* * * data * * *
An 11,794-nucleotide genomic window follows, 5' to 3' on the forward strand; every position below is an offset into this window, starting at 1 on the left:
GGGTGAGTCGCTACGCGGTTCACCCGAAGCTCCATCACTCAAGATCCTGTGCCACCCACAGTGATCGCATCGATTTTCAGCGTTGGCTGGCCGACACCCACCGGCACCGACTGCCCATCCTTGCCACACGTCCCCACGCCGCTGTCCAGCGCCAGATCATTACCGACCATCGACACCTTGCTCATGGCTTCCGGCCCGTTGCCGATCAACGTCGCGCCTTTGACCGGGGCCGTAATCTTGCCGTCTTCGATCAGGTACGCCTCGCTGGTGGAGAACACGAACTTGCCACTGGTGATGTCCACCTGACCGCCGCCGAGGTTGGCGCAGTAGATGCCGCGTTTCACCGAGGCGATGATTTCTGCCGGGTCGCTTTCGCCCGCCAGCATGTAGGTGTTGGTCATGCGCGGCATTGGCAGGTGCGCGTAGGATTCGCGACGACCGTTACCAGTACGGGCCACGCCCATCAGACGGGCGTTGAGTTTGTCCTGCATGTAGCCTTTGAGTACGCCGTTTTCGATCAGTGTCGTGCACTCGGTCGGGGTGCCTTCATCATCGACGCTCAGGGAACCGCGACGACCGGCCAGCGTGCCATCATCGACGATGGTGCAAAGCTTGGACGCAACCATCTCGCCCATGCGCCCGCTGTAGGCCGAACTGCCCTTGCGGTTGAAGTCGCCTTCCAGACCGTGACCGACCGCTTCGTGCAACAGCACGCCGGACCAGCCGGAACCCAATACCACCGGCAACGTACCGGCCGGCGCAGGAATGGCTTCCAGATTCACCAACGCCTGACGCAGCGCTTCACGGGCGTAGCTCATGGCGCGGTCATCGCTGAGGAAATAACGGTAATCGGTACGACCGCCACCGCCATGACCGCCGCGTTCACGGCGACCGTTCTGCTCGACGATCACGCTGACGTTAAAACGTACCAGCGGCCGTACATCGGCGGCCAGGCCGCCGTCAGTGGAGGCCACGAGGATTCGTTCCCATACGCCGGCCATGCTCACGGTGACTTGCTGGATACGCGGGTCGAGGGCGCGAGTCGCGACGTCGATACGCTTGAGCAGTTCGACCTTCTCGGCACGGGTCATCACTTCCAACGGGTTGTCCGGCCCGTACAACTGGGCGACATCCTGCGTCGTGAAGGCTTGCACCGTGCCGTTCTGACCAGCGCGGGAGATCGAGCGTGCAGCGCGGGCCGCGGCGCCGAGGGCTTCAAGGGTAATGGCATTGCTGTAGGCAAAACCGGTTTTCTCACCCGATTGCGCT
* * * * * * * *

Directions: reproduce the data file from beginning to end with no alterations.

An 11,794-nucleotide genomic window follows, 5' to 3' on the forward strand; every position below is an offset into this window, starting at 1 on the left:
GGGTGAGTCGCTACGCGGTTCACCCGAAGCTCCATCACTCAAGATCCTGTGCCACCCACAGTGATCGCATCGATTTTCAGCGTTGGCTGGCCGACACCCACCGGCACCGACTGCCCATCCTTGCCACACGTCCCCACGCCGCTGTCCAGCGCCAGATCATTACCGACCATCGACACCTTGCTCATGGCTTCCGGCCCGTTGCCGATCAACGTCGCGCCTTTGACCGGGGCCGTAATCTTGCCGTCTTCGATCAGGTACGCCTCGCTGGTGGAGAACACGAACTTGCCACTGGTGATGTCCACCTGACCGCCGCCGAGGTTGGCGCAGTAGATGCCGCGTTTCACCGAGGCGATGATTTCTGCCGGGTCGCTTTCGCCCGCCAGCATGTAGGTGTTGGTCATGCGCGGCATTGGCAGGTGCGCGTAGGATTCGCGACGACCGTTACCAGTACGGGCCACGCCCATCAGACGGGCGTTGAGTTTGTCCTGCATGTAGCCTTTGAGTACGCCGTTTTCGATCAGTGTCGTGCACTCGGTCGGGGTGCCTTCATCATCGACGCTCAGGGAACCGCGACGACCGGCCAGCGTGCCATCATCGACGATGGTGCAAAGCTTGGACGCAACCATCTCGCCCATGCGCCCGCTGTAGGCCGAACTGCCCTTGCGGTTGAAGTCGCCTTCCAGACCGTGACCGACCGCTTCGTGCAACAGCACGCCGGACCAGCCGGAACCCAATACCACCGGCAACGTACCGGCCGGCGCAGGAATGGCTTCCAGATTCACCAACGCCTGACGCAGCGCTTCACGGGCGTAGCTCATGGCGCGGTCATCGCTGAGGAAATAACGGTAATCGGTACGACCGCCACCGCCATGACCGCCGCGTTCACGGCGACCGTTCTGCTCGACGATCACGCTGACGTTAAAACGTACCAGCGGCCGTACATCGGCGGCCAGGCCGCCGTCAGTGGAGGCCACGAGGATTCGTTCCCATACGCCGGCCATGCTCACGGTGACTTGCTGGATACGCGGGTCGAGGGCGCGAGTCGCGACGTCGATACGCTTGAGCAGTTCGACCTTCTCGGCACGGGTCATCACTTCCAACGGGTTGTCCGGCCCGTACAACTGGGCGACATCCTGCGTCGTGAAGGCTTGCACCGTGCCGTTCTGACCAGCGCGGGAGATCGAGCGTGCAGCGCGGGCCGCGGCGCCGAGGGCTTCAAGGGTAATGGCATTGCTGTAGGCAAAACCGGTTTTCTCACCCGATTGCGCT